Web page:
At this point the dancers began to notice the little girls in the front row. Suppressed titter shuffled across the stage. Some of them began to point towards the two toddlers holding on to the chairs, swaying their arms and falling over themselves.

As the first part of rehearsal finished, the dancers cleared the stage, moving away the bars and other supporting equipment. The music became louder and the dancers, some sitting, some standing, formed a circle. Now they were practising turning, twisting and leaping forward.

Excited by the sudden change, the toddlers desperately tried to follow suit. They gladly leaped and twirled in the auditorium's walk ways. This in turn sent further ripples of suppressed laughter on stage.

Unable to focus now, the dancers decided to take a small break. With the music still playing in the background, Layla and Emily carried on practising.

“Look at them, Alexander Ivanovich! Aren’t they adorable!” a slight girl, with a wide blue hairband and even wider blue eyes pointed at the toddlers.

“Hmm, yes. Particularly the one in pink dress. So tiny, but look how she moves! Very flexible, she’s natural!” The coach exclaimed smiling and watching Layla twirl.

“We’ll have to take her in!” the girl with blue hairband replied.

It all came to an end when the boys decided enough was enough and fidgeted loudly in their prams and no amounts of chocolate buttons and biscuits in shape of a bunny rabbit could buy their silence.

The girls were beginning to run havoc by now too, imagining it was a running competition. Untimely as it was, we had to make our way to the exit, where we were awarded with two rolls of “Sleeping Beauty” posters for tonight’s performance. This was a little token of Layla’s first encounter with a magical world of ballet. Tomorrow it will take the place it deserves - above Layla’s bed.

Wednesday, 27 January 2010

best intentions

- I have invited our friends for dinner this Friday. I'm going to make my own pizzas! - I exclaimed excitedly with my head up high, wind in the hair and sparkle in the eyes. Jamie's and Nigella's best student (I've got all their books!) I considered my skills in stone-baked-effect pizza making from scratch to be a high achievement and expected a stroke on a head or at least a pat on a shoulder any minute now. From my mother. She's from Azerbaijan and is the world's best critic.

She rolled her eyes instead. Stirring her four-sugar black extra strong coffee ever so vigorously. As I held my breath, she opted for a silent treatment.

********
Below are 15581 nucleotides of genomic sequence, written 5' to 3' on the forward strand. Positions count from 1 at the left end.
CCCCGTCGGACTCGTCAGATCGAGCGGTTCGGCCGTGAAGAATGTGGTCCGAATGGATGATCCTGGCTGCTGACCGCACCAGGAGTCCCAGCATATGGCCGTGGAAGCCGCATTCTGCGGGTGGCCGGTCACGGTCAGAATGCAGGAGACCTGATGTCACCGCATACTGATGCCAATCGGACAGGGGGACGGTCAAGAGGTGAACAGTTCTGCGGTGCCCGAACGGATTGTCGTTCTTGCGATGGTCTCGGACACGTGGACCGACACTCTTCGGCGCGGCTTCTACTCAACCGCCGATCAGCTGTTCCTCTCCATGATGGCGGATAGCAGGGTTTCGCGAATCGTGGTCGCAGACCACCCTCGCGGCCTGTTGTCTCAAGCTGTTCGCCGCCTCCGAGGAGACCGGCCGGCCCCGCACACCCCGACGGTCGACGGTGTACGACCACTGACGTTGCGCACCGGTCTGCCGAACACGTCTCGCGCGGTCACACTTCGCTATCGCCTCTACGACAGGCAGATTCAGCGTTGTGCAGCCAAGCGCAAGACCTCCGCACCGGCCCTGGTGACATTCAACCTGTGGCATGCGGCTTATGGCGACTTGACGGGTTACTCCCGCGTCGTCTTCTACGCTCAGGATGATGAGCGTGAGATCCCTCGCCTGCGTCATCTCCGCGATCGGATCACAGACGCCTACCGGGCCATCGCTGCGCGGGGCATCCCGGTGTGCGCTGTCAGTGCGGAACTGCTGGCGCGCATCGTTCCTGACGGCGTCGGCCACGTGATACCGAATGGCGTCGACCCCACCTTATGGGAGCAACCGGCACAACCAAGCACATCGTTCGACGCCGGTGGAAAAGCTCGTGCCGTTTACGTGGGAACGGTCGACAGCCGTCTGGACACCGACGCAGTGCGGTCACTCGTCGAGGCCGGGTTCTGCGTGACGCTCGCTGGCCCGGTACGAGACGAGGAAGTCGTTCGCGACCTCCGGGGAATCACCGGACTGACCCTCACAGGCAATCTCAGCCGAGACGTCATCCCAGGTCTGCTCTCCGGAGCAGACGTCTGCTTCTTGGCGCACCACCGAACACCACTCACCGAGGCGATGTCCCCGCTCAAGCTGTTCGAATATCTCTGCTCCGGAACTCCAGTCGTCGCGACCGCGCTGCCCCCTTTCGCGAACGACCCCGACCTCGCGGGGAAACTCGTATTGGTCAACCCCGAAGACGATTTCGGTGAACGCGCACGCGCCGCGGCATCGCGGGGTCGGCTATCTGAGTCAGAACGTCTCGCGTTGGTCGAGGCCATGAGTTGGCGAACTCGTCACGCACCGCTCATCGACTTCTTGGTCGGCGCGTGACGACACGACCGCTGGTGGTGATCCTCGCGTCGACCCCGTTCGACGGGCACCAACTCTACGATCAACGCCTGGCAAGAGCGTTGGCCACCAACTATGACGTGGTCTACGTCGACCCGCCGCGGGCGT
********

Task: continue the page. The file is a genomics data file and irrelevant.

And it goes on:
- Well? - I spat out.
Silently, she shrugged her shoulders and tapped the mug with a spoon.

By now I was busy building the emotional shield from any commentary acidity that was clearly brewing in my mother's head and which she was preparing to deliver to me. For a moment it looked like she was turning round to walk out of the kitchen.

- What do you want me to say? - Maybe not...

And then again:

-... A minute ago you told me your two-year old daughter knows better what she wants to eat. Now you want me to get excited about your snack food? When I see you and your guests standing up in the kitchen, crunching and munching on snacks I feel almost embarrassed for your rabbit food, which you call starters.

I could hear the familiar hissing noise of my deflating confidence.

Tuesday, 12 January 2010

Summer prelude

26 July. 2009. Baku.
8.30 am. Both my children are awake and have soiled nappies. Horror of all horrors, no clean nappies left. Emergency dash to a Baku supermarket. Unusual for this time of year hazy morning, ladas and Lexus RX "tanks" dart along empty streets. Like lazy teenager, this city is up all night and doesn’t wake up properly till the noon sun is piercing through the cloudless sky.
Street vendors and tea houses wash off the ever present dust with hose pipes, sprucing up the seldom greenery and greying whites of plastic chairs and tables.
As I walk towards the supermarket, I notice the delay in the sliding doors. They remain closed as I walk into them, where the sticker sign clearly states "IN". After my second attempt to crash-open the supermarket doors, a dozy security guy shuffles lazily towards me from inside of the shop and with the obvious annoyance forms his hands in the sign of a cross. "What do you mean closed? It's nearly 9am, for f***s sake!" But there is no one to hear my ranting, everybody is too busy drinking tea. Defeated, I shuffle back, wondering what is one to do with smelly children and what the world did before Pampers were invented.

A woman on a street in black and white polka-dot dress seems to enjoy her al-fresco breakfast, as she reaches for heavy-laded branches of a white mulberry tree. Her head and back arching backwards in search of the ripest fruit, holding the tip of the branch in one hand and picking the berries with the other.
I catch myself gazing at her ease and total ignorance of the hustle and bustle of the morning city, surrounding her.
Growing up amongst the orchids of varieties of mulberry trees and being so used to their sight, smell and taste, I never thought they will symbolise summer for me as much as the Caspian sea or dachas.
When Layla and I went out for a walk hours after we arrived in our Baku flat, we passed an old mulberry tree on our way. Keen to introduce my 2-year old daughter to all the delights of my childhood, I picked few juicy berries from the tree for her. She munches on the berries happily and I close my eyes with delight. As I look up and open my eyes, I see again this pain-stakingly familiar sight of the innocent blue sky scattered in between the green spread of mulberry leaves and their ink-coloured jewels of berries. This was the moment when summer officially started for me.